It's raining. I'm PMSing. And I was craving roast beef.
(Sorry vegetarians. I tried it in the 80s, it didn't take.)
All I wanted to do today was tie my hair back, roll up my sleeves and put the ridiculous number of kitchen tools I've accumulated to use. Is that really asking so much?
But no. I forgot to take the beef out of the freezer in time to thaw last night. So much for domestic therapy. I've been bitchy and restless all day.
Yes, I know that's giving a hunk of beef way too much power. But it's either that or give the season too much power over me.
This blogs owner and I couldn't be more different in that regard. She's been known to sing carols in July, and yes, that was her skipping down the aisle at Macy's yesterday when a certain tune came across the store speaker.
I struggle to put on a brave face throughout the holiday month. By January 2, I'm more than over it. And this isn't a mid-life moment I'm having.
It is, I suspect, an only child moment.
When I was a kid we always went to my grandparents' house for Christmas. It wasn't the promise of a lovely drive south along I-75 that got us moving at sunrise on X-mas eve -- it was the need to surround the only child with three, four, six or more cousins. And I loved every moment of it. Going home a day or so after Christmas I'd sit in the back seat, leaf through a book and sigh.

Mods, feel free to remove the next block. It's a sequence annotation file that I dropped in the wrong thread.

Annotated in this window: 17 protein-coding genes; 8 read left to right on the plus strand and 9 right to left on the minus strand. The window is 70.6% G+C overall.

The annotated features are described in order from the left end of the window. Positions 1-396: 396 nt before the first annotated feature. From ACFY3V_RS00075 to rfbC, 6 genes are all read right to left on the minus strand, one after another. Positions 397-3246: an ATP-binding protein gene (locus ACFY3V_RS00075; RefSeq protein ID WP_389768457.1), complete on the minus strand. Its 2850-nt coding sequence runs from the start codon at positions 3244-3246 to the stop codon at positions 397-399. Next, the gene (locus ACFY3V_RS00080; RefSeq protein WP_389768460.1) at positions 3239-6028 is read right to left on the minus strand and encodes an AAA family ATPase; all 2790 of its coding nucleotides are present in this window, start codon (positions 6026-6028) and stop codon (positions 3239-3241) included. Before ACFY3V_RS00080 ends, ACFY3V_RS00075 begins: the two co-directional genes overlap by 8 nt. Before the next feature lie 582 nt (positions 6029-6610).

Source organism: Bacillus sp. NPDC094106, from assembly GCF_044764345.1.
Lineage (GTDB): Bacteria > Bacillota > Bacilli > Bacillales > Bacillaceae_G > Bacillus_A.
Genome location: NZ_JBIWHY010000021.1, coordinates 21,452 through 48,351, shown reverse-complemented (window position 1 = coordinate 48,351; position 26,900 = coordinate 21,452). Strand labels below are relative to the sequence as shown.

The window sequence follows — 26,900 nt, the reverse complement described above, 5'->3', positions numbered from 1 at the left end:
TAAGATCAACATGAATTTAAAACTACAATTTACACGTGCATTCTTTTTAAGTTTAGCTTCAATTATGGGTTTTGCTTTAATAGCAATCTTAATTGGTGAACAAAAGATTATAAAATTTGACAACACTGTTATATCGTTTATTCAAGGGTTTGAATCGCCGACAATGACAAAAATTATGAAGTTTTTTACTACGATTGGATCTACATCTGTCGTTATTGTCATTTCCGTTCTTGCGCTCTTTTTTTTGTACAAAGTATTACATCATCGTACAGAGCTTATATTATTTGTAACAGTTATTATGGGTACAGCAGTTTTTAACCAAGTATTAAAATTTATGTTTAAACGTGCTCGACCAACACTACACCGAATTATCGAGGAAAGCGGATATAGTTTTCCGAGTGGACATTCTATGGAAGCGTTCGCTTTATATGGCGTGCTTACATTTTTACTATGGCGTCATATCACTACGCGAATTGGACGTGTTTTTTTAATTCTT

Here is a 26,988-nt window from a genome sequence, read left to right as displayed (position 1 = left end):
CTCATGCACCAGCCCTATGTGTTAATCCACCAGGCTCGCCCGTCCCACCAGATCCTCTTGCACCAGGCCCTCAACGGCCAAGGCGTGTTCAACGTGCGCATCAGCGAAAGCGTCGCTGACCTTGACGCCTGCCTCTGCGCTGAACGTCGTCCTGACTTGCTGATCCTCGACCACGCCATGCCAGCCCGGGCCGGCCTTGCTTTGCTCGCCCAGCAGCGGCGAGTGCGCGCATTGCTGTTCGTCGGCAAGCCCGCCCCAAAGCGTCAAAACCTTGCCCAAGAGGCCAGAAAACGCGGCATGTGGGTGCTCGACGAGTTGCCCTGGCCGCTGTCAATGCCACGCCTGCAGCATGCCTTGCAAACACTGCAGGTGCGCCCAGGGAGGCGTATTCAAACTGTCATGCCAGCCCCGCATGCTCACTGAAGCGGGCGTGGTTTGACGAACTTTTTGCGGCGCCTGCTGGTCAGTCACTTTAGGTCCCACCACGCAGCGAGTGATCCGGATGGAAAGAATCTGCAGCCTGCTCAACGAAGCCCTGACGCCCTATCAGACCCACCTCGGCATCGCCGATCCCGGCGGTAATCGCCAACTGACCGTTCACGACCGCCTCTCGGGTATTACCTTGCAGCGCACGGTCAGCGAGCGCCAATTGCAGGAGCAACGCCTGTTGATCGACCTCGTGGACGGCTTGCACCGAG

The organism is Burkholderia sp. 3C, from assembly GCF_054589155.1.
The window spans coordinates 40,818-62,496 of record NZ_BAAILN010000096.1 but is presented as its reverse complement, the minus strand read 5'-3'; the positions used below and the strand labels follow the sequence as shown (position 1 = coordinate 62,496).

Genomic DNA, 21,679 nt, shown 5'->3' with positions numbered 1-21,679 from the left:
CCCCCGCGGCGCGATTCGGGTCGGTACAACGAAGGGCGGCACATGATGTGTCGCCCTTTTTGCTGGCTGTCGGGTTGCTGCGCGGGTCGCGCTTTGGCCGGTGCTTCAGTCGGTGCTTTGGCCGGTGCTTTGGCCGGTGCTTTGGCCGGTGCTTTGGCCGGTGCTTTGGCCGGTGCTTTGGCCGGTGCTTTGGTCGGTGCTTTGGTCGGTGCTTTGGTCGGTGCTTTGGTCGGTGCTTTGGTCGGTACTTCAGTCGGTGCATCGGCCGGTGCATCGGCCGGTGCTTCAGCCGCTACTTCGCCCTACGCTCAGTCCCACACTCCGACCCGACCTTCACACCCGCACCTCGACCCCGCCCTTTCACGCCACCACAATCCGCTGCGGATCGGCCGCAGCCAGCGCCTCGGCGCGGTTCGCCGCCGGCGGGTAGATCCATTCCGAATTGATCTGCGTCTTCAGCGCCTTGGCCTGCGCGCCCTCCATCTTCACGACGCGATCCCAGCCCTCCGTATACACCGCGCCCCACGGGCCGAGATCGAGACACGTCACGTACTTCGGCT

The older I got the louder the sighs, the bigger the pile of books. It became simpler just to keep the surly kid home and invite the local relatives over for dinner.
In high school I formed a support system of friends, who, looking back, I realize were always around on Christmas Eve, even Christmas Day, because they were rebelling against having to split their holiday between divorced parents.
In college I worked retail and spent my day off sleeping. (Except for the year I came out and had HIVES at Christmas... but that's another post.)
Settled for several years in a steady relationship, my home with my ex became a stop on the holiday tour for both our families. I liked the entertaining itself more than the forced family fun. Rita would never believe it, but I spent days obsessing about where the stockings were hung and creating a unique centerpiece for the buffet table.
This year, like the last couple, I'm navigating the holiday season best I can. I'm tempering Rita's joy with the occasional bah humbug. I've finished shopping. I'll eventually crack open a bottle of cheap wine and wrap the presents.
And I'll have my roast beast. For breakfast. Tomorrow.